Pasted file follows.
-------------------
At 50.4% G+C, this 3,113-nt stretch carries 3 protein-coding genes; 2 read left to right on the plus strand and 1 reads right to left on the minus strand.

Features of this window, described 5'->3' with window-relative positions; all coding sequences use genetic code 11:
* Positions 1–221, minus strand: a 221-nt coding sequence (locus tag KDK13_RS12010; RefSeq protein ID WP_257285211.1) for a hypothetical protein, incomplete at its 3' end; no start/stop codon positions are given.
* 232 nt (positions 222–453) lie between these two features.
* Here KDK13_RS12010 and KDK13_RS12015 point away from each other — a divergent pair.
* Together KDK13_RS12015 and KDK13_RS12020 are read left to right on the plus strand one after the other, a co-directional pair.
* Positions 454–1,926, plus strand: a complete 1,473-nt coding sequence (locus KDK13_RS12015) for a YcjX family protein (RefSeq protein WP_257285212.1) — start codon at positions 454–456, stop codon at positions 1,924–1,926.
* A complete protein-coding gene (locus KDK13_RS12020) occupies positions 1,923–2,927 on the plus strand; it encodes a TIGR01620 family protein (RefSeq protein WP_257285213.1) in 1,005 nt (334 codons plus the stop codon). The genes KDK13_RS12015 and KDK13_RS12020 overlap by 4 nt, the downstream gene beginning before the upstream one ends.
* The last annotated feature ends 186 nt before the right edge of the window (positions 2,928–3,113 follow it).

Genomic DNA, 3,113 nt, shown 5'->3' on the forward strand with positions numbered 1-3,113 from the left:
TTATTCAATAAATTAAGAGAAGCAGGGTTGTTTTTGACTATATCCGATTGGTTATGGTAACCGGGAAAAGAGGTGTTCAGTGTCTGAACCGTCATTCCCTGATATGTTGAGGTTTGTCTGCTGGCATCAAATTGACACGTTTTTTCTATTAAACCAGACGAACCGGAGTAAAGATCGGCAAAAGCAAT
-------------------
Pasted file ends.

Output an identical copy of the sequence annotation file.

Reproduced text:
At 50.4% G+C, this 3,113-nt stretch carries 3 protein-coding genes; 2 read left to right on the plus strand and 1 reads right to left on the minus strand.

Features of this window, described 5'->3' with window-relative positions; all coding sequences use genetic code 11:
* Positions 1–221, minus strand: a 221-nt coding sequence (locus tag KDK13_RS12010; RefSeq protein ID WP_257285211.1) for a hypothetical protein, incomplete at its 3' end; no start/stop codon positions are given.
* 232 nt (positions 222–453) lie between these two features.
* Here KDK13_RS12010 and KDK13_RS12015 point away from each other — a divergent pair.
* Together KDK13_RS12015 and KDK13_RS12020 are read left to right on the plus strand one after the other, a co-directional pair.
* Positions 454–1,926, plus strand: a complete 1,473-nt coding sequence (locus KDK13_RS12015) for a YcjX family protein (RefSeq protein WP_257285212.1) — start codon at positions 454–456, stop codon at positions 1,924–1,926.
* A complete protein-coding gene (locus KDK13_RS12020) occupies positions 1,923–2,927 on the plus strand; it encodes a TIGR01620 family protein (RefSeq protein WP_257285213.1) in 1,005 nt (334 codons plus the stop codon). The genes KDK13_RS12015 and KDK13_RS12020 overlap by 4 nt, the downstream gene beginning before the upstream one ends.
* The last annotated feature ends 186 nt before the right edge of the window (positions 2,928–3,113 follow it).

Genomic DNA, 3,113 nt, shown 5'->3' on the forward strand with positions numbered 1-3,113 from the left:
TTATTCAATAAATTAAGAGAAGCAGGGTTGTTTTTGACTATATCCGATTGGTTATGGTAACCGGGAAAAGAGGTGTTCAGTGTCTGAACCGTCATTCCCTGATATGTTGAGGTTTGTCTGCTGGCATCAAATTGACACGTTTTTTCTATTAAACCAGACGAACCGGAGTAAAGATCGGCAAAAGCAAT